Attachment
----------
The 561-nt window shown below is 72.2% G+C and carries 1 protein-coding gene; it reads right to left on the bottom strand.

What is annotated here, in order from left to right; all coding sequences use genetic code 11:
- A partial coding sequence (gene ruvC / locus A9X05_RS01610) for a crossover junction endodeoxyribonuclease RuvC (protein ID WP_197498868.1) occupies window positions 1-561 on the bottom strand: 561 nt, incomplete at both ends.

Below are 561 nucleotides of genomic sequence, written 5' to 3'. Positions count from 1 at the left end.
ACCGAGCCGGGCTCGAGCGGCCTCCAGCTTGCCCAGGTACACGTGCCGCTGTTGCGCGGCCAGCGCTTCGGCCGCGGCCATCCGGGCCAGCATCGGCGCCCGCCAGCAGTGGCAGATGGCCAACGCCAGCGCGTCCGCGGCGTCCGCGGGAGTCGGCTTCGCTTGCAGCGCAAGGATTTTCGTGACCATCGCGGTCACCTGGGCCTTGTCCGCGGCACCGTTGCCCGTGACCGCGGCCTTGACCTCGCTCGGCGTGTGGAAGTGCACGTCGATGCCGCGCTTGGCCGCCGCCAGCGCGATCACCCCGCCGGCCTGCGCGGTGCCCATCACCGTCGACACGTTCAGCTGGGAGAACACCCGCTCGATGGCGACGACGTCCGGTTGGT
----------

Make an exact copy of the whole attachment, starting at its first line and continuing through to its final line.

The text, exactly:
The 561-nt window shown below is 72.2% G+C and carries 1 protein-coding gene; it reads right to left on the bottom strand.

What is annotated here, in order from left to right; all coding sequences use genetic code 11:
- A partial coding sequence (gene ruvC / locus A9X05_RS01610) for a crossover junction endodeoxyribonuclease RuvC (protein ID WP_197498868.1) occupies window positions 1-561 on the bottom strand: 561 nt, incomplete at both ends.

Below are 561 nucleotides of genomic sequence, written 5' to 3'. Positions count from 1 at the left end.
ACCGAGCCGGGCTCGAGCGGCCTCCAGCTTGCCCAGGTACACGTGCCGCTGTTGCGCGGCCAGCGCTTCGGCCGCGGCCATCCGGGCCAGCATCGGCGCCCGCCAGCAGTGGCAGATGGCCAACGCCAGCGCGTCCGCGGCGTCCGCGGGAGTCGGCTTCGCTTGCAGCGCAAGGATTTTCGTGACCATCGCGGTCACCTGGGCCTTGTCCGCGGCACCGTTGCCCGTGACCGCGGCCTTGACCTCGCTCGGCGTGTGGAAGTGCACGTCGATGCCGCGCTTGGCCGCCGCCAGCGCGATCACCCCGCCGGCCTGCGCGGTGCCCATCACCGTCGACACGTTCAGCTGGGAGAACACCCGCTCGATGGCGACGACGTCCGGTTGGT